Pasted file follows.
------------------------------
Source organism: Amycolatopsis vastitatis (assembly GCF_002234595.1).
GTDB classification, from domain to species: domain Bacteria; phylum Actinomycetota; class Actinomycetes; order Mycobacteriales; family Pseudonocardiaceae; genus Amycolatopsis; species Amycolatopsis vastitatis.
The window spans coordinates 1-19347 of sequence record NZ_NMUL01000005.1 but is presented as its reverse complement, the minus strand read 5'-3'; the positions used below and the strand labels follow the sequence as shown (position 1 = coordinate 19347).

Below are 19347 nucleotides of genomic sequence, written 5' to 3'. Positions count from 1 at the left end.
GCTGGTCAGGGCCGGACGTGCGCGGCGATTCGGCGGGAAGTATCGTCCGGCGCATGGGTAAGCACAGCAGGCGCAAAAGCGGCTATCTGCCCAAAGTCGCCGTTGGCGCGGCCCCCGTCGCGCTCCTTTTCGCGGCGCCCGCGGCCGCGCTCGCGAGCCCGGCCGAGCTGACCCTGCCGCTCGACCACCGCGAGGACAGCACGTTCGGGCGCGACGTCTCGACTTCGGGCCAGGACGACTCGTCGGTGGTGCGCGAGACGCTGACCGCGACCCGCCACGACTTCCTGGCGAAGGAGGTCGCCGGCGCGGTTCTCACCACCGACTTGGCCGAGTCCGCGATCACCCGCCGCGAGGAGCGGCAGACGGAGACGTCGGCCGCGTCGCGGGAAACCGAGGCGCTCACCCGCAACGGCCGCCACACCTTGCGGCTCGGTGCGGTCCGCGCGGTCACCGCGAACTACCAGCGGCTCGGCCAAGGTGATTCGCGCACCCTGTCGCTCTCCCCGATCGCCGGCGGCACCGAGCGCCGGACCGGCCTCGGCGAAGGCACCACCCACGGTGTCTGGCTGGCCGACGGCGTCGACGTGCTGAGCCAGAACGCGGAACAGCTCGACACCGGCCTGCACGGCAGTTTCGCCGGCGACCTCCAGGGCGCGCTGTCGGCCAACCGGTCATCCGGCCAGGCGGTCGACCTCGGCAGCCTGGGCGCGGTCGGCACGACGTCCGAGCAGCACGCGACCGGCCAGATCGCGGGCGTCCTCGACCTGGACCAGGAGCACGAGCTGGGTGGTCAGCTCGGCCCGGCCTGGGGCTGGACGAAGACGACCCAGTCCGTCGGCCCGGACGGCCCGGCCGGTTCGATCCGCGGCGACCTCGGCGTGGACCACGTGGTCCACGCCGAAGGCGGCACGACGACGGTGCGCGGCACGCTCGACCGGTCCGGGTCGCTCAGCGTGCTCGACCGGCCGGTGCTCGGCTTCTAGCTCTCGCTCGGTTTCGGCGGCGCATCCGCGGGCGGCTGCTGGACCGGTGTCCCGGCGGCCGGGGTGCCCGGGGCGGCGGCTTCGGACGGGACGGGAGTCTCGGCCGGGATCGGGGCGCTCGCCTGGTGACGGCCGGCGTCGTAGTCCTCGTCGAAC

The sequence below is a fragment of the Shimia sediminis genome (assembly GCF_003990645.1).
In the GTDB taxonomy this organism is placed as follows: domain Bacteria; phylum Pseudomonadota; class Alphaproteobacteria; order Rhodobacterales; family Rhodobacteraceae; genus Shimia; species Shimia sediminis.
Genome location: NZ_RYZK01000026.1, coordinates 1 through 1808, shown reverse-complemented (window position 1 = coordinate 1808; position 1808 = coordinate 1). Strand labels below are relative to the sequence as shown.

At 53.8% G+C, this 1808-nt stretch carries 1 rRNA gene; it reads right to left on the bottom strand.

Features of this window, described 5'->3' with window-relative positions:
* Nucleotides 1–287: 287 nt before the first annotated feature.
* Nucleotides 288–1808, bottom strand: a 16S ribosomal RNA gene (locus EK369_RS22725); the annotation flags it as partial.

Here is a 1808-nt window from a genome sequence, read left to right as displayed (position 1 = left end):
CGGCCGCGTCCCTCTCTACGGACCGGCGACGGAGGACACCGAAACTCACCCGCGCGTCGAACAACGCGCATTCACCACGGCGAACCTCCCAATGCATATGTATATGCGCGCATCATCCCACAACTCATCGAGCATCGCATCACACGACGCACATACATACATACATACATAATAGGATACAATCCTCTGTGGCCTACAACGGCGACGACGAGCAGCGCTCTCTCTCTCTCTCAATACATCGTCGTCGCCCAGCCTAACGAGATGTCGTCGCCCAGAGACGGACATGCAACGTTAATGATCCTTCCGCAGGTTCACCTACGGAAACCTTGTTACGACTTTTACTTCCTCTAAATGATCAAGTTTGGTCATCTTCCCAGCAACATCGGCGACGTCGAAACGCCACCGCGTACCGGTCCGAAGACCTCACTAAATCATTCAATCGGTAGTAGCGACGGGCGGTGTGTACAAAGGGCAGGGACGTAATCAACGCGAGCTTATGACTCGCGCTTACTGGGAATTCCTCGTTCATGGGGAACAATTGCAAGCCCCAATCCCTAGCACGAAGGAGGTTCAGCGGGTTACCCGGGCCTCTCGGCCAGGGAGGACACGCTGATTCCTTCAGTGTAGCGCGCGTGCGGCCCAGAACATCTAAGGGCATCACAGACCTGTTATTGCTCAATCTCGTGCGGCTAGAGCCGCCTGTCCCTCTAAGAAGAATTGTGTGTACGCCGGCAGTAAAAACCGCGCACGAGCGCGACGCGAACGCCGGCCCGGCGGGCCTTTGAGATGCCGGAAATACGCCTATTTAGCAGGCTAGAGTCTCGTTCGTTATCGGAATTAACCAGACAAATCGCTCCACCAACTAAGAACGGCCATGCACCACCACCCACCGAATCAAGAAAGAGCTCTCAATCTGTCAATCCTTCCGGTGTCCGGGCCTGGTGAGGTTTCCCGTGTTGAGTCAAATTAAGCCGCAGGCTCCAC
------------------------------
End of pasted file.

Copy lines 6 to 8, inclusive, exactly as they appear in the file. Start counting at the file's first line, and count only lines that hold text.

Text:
The sequence below is a fragment of the Shimia sediminis genome (assembly GCF_003990645.1).
In the GTDB taxonomy this organism is placed as follows: domain Bacteria; phylum Pseudomonadota; class Alphaproteobacteria; order Rhodobacterales; family Rhodobacteraceae; genus Shimia; species Shimia sediminis.
Genome location: NZ_RYZK01000026.1, coordinates 1 through 1808, shown reverse-complemented (window position 1 = coordinate 1808; position 1808 = coordinate 1). Strand labels below are relative to the sequence as shown.